July 26, 2014

FTC Staff Report Summarizes Recent Pay-for-Delay Settlements

On October 25, 2011, the Federal Trade Commission (FTC) Bureau of Competition staff released a report providing an overview of recent settlements filed with the FTC concerning patent disputes between brand and generic pharmaceutical companies (  Such settlements must be filed with the FTC under the Medicare Prescription Drug, Improvement, and Modernization Act of 2003.

According to the FTC staff report, 28 of the 156 final settlements filed with the FTC in fiscal year 2011 were potential reverse payment, or “pay-for-delay,” agreements in which the branded pharmaceutical company both provided some type of compensation to the generic and “restricted the generic’s ability to market its product.”   The FTC has long been opposed to pay-for-delay settlements because they can delay the entry of lower-cost generics to market, thereby potentially increasing prescription drug costs for consumers. 

The 28 potential pay-for-delay settlements identified by the FTC staff in FY 2011 “involved 25 different branded pharmaceutical products with combined annual U.S. sales of more than $9 billion.”   Of those 28 settlements, 18 involved generics eligible for 180-day “first-filer” exclusivity, meaning these generics were the first to challenge the patent of the branded drug and were eligible for 180 days of market exclusivity for their generic equivalent.   This first-filer exclusivity is provided by the Hatch-Waxman Act, passed by Congress to promote the entry of generic equivalent drugs to the market by granting market exclusivity to those companies first to challenge the patent of a branded drug.  The FTC finds pay-for-delay settlements involving potential first-filers particularly troublesome because if a first-filer is delayed entry to the market, other generic manufacturers may also be blocked until the first-filer enters the market.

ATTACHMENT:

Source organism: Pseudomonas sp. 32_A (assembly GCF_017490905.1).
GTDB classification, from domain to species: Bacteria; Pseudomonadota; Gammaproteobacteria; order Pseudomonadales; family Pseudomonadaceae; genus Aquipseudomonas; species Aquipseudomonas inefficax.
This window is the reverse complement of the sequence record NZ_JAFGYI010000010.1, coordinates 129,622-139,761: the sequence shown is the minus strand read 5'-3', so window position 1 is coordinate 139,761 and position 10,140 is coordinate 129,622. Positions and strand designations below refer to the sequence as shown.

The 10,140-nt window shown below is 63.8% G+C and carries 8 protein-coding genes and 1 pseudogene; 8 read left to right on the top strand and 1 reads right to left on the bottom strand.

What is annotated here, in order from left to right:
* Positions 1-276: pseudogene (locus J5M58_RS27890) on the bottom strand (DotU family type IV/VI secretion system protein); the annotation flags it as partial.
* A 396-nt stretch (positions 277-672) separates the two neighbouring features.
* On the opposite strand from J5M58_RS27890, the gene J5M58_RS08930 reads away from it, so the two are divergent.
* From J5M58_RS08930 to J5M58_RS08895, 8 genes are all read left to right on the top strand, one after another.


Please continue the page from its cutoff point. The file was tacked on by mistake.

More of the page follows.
Notably, compensation provided to a generic as part of a settlement might not take the form of a cash payment.   Of the 18 settlements in which a generic was eligible for first-filer exclusivity, 10 included either an agreement by the branded drug company not to compete with an authorized generic equivalent drug or an exclusive license for the generic company to market the authorized generic equivalent drug.   An authorized generic—the branded drug manufacturer’s generic version of its own drug—can be sold during the generic first-filer’s 180-day exclusivity period because the branded drug manufacturer has already received FDA approval for its product.  In such circumstances, not only does a pay-for-delay settlement delay the entry of the generic to the market, thus shielding the branded drug from competition with a lower-cost generic for the duration of the delay, but once the generic enters the market, it does not face competition from other authorized generics during the 180-day exclusivity window. 

Overall, the report found that pay-for-delay settlements have been increasing in recent years, with the FTC receiving almost as many potential pay-for-delay settlements in the past two fiscal years as the total number of such agreements filed between FY 2004 and FY 2009.

Practice Note:    The FTC’s distaste for pay-for-delay settlements is unlikely to abate.  Indeed, the FTC has challenged certain pay-for-delay settlements in court, winning only one challenge when the branded drug company’s patents had terminated.  The FTC has lobbied Congress to restrict pay-for-delay agreements through legislation that presently is pending.  Clients need to be alert that entering into pay-for-delay agreements will likely draw the attention of the FTC as there appears to be a strong policy of the FTC to challenge these settlements.  Also, see the report on the California Cipro cases in this edition of IP Update.

© 2014 McDermott Will & Emery

About the Author

James Buchanan Camden, McDermott Will Emery Law Firm, Antitrust Attorney

James Buchanan Camden* is an associate in the law firm of McDermott Will & Emery LLP and is based in the Firm’s Washington, D.C., office.  He focuses his practice on antitrust and competition.


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